If you’re thinking about buying a home in 2017, saving up for your down payment may seem like a monumental task, but it is doable. According to the National Association of Realtors, 35% of all purchases for 2016 were made by first-time homebuyers, a trend that’s expected to continue this year. If these new homeowners can do it, so can you. The trick is to make a plan to save the money you need for a down payment and follow it.
Here are nine ways you can take to create a savings plan for your down payment.
Open a New Savings Account — Open a savings account specifically for your down payment at the same credit union or bank where you currently do your checking. By opening a savings account at the same institution, you will easily be able to transfer funds between your checking and savings accounts, allowing you to quickly and conveniently move money into your savings account without the need to stop by a branch to make a deposit.
Set a Savings Goal — You may be able to get a mortgage with as little as three and a half percent down. To determine how much you need to save each month, determine the median price of the type of home you are looking at. The best idea is to get prequalified so you’ll know how much you have to spend on a home. As much as savings and downpayment are important, income and credit are big factors too. Keep closing costs in mind (about 2% of the purchase price, though sometimes we can get sellers to contribute towards closing costs).
Make Savings Automatic — Set up a direct deposit into your savings account via your employer, or set up a regular, recurring transfer from your checking account into your savings account. For example, set up a transfer of $100 from your checking to savings account to repeat every two weeks. Every little bit helps, if you can’t do $100, do $25 or $50. If the deposit is automatic via payroll, you’ll never even see that money in your checking account, or be tempted to spend it.
Create a Budget — Budgeting is a wise financial move, whether or not you are saving up for a big purchase, and it can be a particularly helpful step in your home savings plan. Once you know your savings goals, use a spreadsheet to show your monthly gross income. Then, subtract taxes and other withholdings from your paycheck. The sum is your net income. Next, show your monthly expenses such as rent, utilities, car payments, insurance, loan payments and other bills. What you have left is yours to spend or save. Keep your receipts to track spending; this will give you a clear picture of where your money goes each month and where expenses can be cut. If you want to save more, you’ll have to spend less. Set a time each month to review your spending and budget and make adjustments as needed.
Cut Expenses — Put on your negotiating cap and work to get lower interests rates on existing loans and credit cards or discounted rates on subscription services such as cable and Internet. If you can go without amenities like cable, cut it out and put that money toward your down payment instead. Rather than spending a big chunk on a family vacation this year, put that money in your savings account. Although your vehicle may be an embarrassment to drive, if it’s running, put off buying a new car until after you’ve purchased your home.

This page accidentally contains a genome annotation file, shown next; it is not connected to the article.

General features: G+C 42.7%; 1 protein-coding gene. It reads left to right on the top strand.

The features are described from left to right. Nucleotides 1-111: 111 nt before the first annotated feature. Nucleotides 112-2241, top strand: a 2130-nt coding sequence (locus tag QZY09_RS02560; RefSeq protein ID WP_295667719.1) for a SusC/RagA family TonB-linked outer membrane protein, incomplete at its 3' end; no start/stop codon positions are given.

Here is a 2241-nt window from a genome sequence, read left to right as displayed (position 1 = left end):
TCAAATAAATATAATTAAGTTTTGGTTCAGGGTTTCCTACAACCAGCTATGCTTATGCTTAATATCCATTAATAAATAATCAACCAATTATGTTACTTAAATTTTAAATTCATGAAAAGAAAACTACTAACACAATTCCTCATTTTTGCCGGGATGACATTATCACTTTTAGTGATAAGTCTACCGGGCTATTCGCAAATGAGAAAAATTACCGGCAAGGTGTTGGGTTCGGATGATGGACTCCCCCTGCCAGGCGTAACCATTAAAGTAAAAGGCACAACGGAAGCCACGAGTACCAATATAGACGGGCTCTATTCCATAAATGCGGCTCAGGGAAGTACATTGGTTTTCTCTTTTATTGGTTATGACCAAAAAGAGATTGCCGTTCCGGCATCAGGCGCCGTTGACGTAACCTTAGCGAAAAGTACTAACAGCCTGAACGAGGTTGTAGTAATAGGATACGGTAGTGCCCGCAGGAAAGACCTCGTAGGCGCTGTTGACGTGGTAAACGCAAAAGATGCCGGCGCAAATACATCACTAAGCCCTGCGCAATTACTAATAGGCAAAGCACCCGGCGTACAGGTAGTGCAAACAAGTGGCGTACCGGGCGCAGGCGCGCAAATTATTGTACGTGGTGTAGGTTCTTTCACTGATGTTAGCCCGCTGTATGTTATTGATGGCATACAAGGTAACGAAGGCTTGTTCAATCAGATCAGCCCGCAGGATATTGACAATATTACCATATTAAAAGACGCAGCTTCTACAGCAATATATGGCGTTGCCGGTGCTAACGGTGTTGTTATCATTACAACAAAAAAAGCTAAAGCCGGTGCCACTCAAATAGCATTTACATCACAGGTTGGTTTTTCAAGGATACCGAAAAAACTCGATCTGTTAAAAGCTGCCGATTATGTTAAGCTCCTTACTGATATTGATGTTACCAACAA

Create More Income — Do you have expertise or skills you can put to use to increase your monthly income? Look for ways to bring in extra money, such as doing freelance graphic design or writing; substitute teaching; or driving for Uber. If you are eligible for overtime at your job, take every opportunity that comes your way.
Take Advantage of Cash Windfalls — Tax refunds, birthday money, garage sale income — put 100 percent of any of these one-time cash infusions into your savings account. If you’ve established a good budget, you don’t need that money for anything else. Let family and friends in on your savings goals and ask for cash gifts for birthdays and holidays.
Save Less for Retirement — If you have a 401(k) match through your employer, save enough to qualify for that contribution, but no more. Instead, put that extra money toward your savings for a down payment. Once you are all settled in your new home, you can increase your retirement savings again.
Boost Your Credit — You’re entitled to one free credit report from each of the three credit agencies each year. Rather than getting all three at once, space them out throughout the year so you can get a free report every few months. Carefully review your credit report on a regular basis to make sure it is error-free. According to the Federal Trade Commission, about 20 percent of all credit reports have mistakes. If you have any negative marks on your credit report, contact the reporting institution to see if there’s anything you can do to get the negative mark removed from your credit account. Give yourself several months to clean up any errors and take care of disputes.
To increase your credit score, pay down credit cards and loans and pay your bills on time. Aim to keep your credit utilization below 30 percent. For example, if you have $20,000 available in lines of credit, be sure your balance never tops $6,000 per month. The lower your credit utilization, the higher your score will be. Never close old accounts. If you pay off a credit card, that’s great! But be sure to keep the account open. This will help keep your credit utilization low. Avoid applying for too many new lines of credit when you’re working to save for a home. Credit applications can knock your score down a few points.